“This seemed to relieve her. Thanking me, she quietly followed me up-stairs. I put her into the room in which you found her, because it was the most secret one in the house; and there she has remained ever since, satisfied and contented, as far as I could see, till this very same horrible day.”

“And is that all?” I asked. “Did you have no explanation with her afterwards? Did she never give you any information in regard to the transactions which led to her flight?”

“No, sir. She kept a most persistent silence. Neither then nor when, upon the next day, I confronted her with the papers in my hand, and the awful question upon my lips as to whether her flight had been occasioned by the murder which had taken place in Mr. Leavenworth’s household, did she do more than acknowledge she had run away on this account. Some one or something had sealed her lips, and, as she said, ‘Fire and torture should never make her speak.’”

Another short pause followed this; then, with my mind still hovering about the one point of intensest interest to me, I said:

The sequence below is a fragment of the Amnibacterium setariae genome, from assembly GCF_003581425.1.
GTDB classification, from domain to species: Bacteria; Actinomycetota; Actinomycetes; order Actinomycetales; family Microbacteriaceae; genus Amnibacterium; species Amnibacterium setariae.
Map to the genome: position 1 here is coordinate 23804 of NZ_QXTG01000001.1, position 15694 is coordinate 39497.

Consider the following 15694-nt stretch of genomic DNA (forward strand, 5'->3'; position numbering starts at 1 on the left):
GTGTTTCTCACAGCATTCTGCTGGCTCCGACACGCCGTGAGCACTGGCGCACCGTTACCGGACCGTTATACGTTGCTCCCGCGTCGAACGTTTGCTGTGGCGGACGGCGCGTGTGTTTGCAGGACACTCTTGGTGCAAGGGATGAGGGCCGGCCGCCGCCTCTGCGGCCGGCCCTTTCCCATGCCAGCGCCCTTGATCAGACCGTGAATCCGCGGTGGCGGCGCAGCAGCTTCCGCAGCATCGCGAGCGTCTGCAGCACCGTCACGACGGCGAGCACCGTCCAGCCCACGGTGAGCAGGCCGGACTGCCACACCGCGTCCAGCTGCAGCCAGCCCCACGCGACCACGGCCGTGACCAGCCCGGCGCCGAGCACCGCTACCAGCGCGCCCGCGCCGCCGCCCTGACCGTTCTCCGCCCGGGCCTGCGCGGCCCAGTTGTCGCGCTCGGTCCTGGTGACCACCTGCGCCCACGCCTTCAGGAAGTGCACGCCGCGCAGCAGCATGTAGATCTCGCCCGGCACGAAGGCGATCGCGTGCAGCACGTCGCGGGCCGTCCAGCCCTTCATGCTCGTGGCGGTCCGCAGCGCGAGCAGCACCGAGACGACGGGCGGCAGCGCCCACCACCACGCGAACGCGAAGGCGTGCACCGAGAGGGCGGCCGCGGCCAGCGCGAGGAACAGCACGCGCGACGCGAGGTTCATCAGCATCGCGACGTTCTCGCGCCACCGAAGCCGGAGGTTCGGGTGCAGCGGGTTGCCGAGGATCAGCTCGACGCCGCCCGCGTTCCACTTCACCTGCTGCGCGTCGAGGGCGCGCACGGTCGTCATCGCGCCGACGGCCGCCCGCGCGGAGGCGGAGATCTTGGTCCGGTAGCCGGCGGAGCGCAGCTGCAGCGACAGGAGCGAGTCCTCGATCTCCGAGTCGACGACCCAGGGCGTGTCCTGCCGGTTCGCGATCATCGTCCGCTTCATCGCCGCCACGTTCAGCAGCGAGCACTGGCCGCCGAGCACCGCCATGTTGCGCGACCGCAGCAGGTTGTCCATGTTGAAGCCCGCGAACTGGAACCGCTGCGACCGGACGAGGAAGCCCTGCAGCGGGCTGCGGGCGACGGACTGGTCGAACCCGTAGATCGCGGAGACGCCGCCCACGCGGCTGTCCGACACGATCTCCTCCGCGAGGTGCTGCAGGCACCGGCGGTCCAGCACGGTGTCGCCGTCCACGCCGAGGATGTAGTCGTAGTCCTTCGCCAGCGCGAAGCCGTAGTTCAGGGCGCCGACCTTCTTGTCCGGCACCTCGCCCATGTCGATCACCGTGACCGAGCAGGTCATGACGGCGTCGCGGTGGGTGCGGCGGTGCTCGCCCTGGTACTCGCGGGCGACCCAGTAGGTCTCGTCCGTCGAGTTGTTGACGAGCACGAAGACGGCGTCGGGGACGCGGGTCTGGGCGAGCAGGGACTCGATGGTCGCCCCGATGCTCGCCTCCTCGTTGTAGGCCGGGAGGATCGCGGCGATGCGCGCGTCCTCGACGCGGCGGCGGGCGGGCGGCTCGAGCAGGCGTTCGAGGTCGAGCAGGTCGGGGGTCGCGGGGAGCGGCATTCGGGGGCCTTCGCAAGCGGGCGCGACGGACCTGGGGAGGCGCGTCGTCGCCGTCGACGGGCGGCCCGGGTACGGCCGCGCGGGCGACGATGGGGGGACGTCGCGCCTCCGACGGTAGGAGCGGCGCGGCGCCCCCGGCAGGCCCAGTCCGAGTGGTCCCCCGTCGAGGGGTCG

“This story, then, this account which you have just given me of Mary Leavenworth’s secret marriage and the great strait it put her into — a strait from which nothing but her uncle’s death could relieve her — together with this acknowledgment of Hannah’s that she had left home and taken refuge here on the insistence of Mary Leavenworth, is the groundwork you have for the suspicions you have mentioned?”

“Yes, sir; that and the proof of her interest in the matter which is given by the letter I received from her yesterday, and which you say you have now in your possession.”

Oh, that letter!

“I know,” Mrs. Belden went on in a broken voice, “that it is wrong, in a serious case like this, to draw hasty conclusions; but, oh, sir, how can I help it, knowing what I do?”

I did not answer; I was revolving in my mind the old question: was it possible, in face of all these later developments, still to believe Mary Leavenworth’s own hand guiltless of her uncle’s blood?

“It is dreadful to come to such conclusions,” proceeded Mrs. Belden, “and nothing but her own words written in her own hand would ever have driven me to them, but ——”

“Pardon me,” I interrupted; “but you said in the beginning of this interview that you did not believe Mary herself had any direct hand in her uncle’s murder. Are you ready to repeat that assertion?”